Donor Inspires Love for Learning
When she wrote the acknowledgments of her dissertation, Roselyn B. Boneno used the words of poet Walt Whitman to exemplify the task of writing, citing from "A Noiseless Patient Spider": "Ceaselessly...venturing ...the spheres to connect them;/Till the bridge you will need be form'd...."
Such words also describe Boneno's life. The common thread that forms the bridge, as Whitman's reference implies, is education—education not only for herself, but also as a means of inspiring this love for learning in all who have come under her tutelage. She frequently makes reference to the lack of high quality education as the core of the problems plaguing the state. Education is the ultimate advantage for any individual in Boneno's estimation, and she credits her maternal grandparents, parents, and secondary school teachers as her primary motivators. From them, she learned that nothing is impossible and that no goal is out of reach if one has the desire and the education.
When it comes to understanding the value of education, Boneno has put in her time. As a member of a Catholic order of religious women, the Marianites of Holy Cross, Boneno began her career as a teacher. Initially she obtained an undergraduate degree from Our Lady of Holy Cross College in New Orleans and subsequently earned a Master of Arts degree from St. Mary's University in San Antonio, Texas.
Motivated by both a thirst for knowledge and a desire to teach at the university level, she began doctoral studies at LSU. She selected LSU, she says, "primarily because of its excellent history faculty and also because it provided the opportunity to continue working as a secondary school administrator."
To accomplish her goal and to avoid placing a financial burden on her religious community, Boneno sought and obtained a Governor's Board of Supervisors Scholarship through the generosity of board member Murphy J. Foster. She also received an assistantship in the LSU Department of History after she had completed course work for her degree.
In 1986, she was awarded a Ph.D. from LSU. She had chosen as her dissertation title "A Study of Italian Immigrants in New Orleans, 1880-1910." The subject was inspired by her maternal grandparents, Antonio and Eleanora Bologna, who were first generation immigrants to the United States.
Whitman's "venturing" took another path when she decided to leave the religious community that she had been so proud to serve to pursue another career. As she was completing her dissertation, Boneno took a position that provided her the chance to become acquainted with the insurance industry. Of that moment in her life, Boneno recalls, "This part time work presented yet another opportunity—the need to earn an insurance license."
Also, at around the same time in the early 1980s, State Farm Insurance Company began hiring female college graduates as agents in Louisiana. Although the classroom was her first love, the opportunity to own her own business as one of the first women agents hired in Louisiana presented another avenue, albeit in a different direction.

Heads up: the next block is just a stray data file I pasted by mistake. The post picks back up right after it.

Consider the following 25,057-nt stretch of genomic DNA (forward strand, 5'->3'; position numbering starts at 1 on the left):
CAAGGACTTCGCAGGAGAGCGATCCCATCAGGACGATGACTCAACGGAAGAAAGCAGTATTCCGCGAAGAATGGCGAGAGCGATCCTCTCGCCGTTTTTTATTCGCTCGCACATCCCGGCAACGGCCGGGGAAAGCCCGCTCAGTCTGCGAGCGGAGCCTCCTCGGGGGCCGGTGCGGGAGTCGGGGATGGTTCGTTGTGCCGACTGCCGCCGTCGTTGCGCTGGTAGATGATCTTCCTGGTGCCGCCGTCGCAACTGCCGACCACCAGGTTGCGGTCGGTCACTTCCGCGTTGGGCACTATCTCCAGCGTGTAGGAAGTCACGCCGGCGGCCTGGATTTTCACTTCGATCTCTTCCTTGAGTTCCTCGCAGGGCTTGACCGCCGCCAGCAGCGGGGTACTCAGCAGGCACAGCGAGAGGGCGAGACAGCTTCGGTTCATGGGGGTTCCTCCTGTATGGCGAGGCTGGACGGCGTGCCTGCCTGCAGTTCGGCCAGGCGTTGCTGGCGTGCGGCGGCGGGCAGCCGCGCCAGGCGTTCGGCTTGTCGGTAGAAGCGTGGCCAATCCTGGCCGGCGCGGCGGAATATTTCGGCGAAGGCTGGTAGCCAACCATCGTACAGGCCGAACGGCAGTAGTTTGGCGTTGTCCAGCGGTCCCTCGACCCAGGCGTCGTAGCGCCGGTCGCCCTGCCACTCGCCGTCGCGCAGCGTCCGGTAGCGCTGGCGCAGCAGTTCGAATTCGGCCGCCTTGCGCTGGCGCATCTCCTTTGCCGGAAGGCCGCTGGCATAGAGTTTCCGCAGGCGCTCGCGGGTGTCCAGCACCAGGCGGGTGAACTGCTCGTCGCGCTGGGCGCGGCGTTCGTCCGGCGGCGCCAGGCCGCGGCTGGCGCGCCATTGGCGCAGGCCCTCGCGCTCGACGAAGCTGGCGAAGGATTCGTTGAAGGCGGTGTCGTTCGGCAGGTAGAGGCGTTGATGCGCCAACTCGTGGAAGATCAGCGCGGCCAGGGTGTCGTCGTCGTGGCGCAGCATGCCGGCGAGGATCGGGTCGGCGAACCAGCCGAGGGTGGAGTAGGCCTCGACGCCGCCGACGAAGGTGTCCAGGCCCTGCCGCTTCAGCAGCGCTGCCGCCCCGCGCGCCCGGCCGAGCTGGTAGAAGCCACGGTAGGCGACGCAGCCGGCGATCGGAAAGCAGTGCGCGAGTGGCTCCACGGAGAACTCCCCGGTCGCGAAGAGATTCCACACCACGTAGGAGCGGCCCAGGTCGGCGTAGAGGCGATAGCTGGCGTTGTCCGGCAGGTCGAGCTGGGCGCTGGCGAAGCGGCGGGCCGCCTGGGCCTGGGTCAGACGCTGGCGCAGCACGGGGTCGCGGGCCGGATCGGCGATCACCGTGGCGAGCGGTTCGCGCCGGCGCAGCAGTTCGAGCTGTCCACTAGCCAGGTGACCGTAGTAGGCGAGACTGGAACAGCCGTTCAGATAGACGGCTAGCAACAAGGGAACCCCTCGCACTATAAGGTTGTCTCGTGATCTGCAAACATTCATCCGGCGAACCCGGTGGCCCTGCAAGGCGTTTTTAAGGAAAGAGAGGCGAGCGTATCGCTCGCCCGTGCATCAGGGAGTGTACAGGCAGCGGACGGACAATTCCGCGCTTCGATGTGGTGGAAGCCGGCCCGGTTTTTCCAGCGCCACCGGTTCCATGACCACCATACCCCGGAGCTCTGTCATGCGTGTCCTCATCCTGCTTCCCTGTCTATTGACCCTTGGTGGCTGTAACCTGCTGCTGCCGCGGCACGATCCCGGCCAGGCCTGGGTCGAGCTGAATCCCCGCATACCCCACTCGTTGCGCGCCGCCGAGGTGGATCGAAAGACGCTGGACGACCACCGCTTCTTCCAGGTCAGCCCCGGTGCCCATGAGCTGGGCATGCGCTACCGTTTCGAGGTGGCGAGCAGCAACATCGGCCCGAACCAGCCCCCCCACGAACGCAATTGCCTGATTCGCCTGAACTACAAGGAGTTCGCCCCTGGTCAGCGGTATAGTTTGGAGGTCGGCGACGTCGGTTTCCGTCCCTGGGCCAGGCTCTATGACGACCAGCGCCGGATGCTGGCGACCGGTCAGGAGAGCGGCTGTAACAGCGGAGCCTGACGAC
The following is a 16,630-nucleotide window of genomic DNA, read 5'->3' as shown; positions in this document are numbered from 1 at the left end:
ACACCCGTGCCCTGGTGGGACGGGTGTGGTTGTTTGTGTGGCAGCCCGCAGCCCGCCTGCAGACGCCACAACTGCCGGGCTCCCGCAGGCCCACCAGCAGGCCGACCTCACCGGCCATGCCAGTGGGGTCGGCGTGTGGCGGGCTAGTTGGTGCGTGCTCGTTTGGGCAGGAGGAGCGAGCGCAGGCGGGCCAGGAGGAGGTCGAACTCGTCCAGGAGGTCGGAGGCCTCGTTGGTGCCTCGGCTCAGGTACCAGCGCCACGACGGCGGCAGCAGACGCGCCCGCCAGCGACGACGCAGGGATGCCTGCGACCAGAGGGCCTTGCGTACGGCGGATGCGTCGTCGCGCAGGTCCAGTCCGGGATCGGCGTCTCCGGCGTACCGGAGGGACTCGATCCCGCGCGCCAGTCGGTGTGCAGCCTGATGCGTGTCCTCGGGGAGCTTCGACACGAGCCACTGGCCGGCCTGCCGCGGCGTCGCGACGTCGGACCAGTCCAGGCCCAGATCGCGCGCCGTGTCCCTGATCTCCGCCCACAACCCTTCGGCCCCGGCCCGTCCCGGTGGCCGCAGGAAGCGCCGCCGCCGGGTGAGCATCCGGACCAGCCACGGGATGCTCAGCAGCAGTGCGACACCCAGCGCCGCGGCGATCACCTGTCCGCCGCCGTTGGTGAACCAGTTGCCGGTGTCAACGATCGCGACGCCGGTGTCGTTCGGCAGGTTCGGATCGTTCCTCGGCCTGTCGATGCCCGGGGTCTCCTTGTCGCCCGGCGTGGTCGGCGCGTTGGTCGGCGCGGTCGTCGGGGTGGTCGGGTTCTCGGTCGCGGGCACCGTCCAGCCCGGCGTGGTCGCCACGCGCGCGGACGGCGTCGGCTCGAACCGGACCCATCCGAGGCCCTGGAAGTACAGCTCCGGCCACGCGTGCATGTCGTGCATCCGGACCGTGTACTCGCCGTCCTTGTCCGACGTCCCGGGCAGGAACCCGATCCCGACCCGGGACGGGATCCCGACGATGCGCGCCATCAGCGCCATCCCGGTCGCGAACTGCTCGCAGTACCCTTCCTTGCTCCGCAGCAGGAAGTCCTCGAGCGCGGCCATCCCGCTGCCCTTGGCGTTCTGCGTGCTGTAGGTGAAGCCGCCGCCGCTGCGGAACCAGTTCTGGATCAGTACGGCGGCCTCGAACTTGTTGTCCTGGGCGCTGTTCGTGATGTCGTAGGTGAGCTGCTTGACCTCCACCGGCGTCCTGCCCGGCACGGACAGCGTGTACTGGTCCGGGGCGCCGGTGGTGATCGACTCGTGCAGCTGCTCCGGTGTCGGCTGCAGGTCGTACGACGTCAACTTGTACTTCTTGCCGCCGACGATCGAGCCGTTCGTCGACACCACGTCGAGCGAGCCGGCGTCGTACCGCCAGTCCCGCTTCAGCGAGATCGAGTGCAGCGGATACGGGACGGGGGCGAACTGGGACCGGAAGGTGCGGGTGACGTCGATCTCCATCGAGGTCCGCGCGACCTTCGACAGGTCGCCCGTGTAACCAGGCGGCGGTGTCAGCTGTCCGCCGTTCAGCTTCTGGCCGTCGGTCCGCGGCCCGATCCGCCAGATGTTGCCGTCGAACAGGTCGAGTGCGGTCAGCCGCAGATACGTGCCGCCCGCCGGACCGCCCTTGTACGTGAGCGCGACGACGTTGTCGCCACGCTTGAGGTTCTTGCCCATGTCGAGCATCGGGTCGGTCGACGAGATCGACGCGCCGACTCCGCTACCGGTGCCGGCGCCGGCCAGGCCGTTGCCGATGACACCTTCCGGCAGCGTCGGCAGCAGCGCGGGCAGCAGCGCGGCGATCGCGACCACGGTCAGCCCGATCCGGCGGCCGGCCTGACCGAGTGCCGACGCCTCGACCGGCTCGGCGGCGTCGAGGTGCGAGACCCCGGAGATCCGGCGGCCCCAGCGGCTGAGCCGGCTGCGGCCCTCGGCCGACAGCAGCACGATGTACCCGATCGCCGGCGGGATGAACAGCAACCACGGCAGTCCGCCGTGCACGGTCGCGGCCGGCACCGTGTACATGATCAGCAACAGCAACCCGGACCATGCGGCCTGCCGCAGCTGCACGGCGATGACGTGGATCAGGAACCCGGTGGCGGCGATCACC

Boneno feels that this change in careers did not diminish her role as a teacher. Education was still part of her life, though this time it was in educating clients to understand the sometimes complicated scenarios before them. Never was this more evident than in 2005 when Hurricanes Katrina and Rita wreaked havoc on the Gulf Coast, New Orleans, and most of South Louisiana. Katrina destroyed Boneno's office in New Orleans, forcing her to relocate to the suburbs. Although heartbroken over the destruction of her beloved city, she continued her work using her education and insurance experience not only to handle claims, but also to comfort and console those who lost everything in the storm.
Today Boneno is retired and living in Baton Rouge. She continues part time work, assisting a local State Farm agent. The remainder of her time is spent working with organizations aimed at improving life in New Orleans, Baton Rouge, and the LSU communities. She is a member of her neighborhood homeowners association, takes continuing education courses, and indulges her love for music through her support of the New Orleans and Baton Rouge symphonies. In addition to all these activities, she makes time to serve as the chair of the Dean's Advisory Council of the LSU College of Humanities and Social Sciences.
Since earning her doctorate, Boneno has been an invaluable supporter of the LSU Department of History, the College of Humanities and Social Sciences, and the university as a whole. In 2004, she established the Roselyn B. Boneno Award for Distinguished Undergraduate Teaching in History, an award that encourages and rewards history faculty members who exhibit excellence in the classroom. Most recently, she pledged a significant portion of her estate as a planned gift to the university to establish the Roselyn Bologna Boneno Professorship in American History.
When asked about the motivation behind her gifts to the university, Boneno makes it clear that she considers what she has done to be more a responsibility than an option: "From as long as I can remember, there existed the idea that whatever success one achieves, with that came the obligation to assist others. I just hope that more people will come to understand just how much LSU needs every one of us to contribute to the university's success by whatever means possible."
Both of Boneno's major gifts to the university—the teaching award and the professorship—reflect her passion for learning. In fact, one might even say that LSU is simply a conduit through which she hopes to achieve her ultimate goal: Improving education in Louisiana. She considers this enormous task to be her response to Whitman's call, ceaselessly venturing (educating) till the bridge (to success) is formed.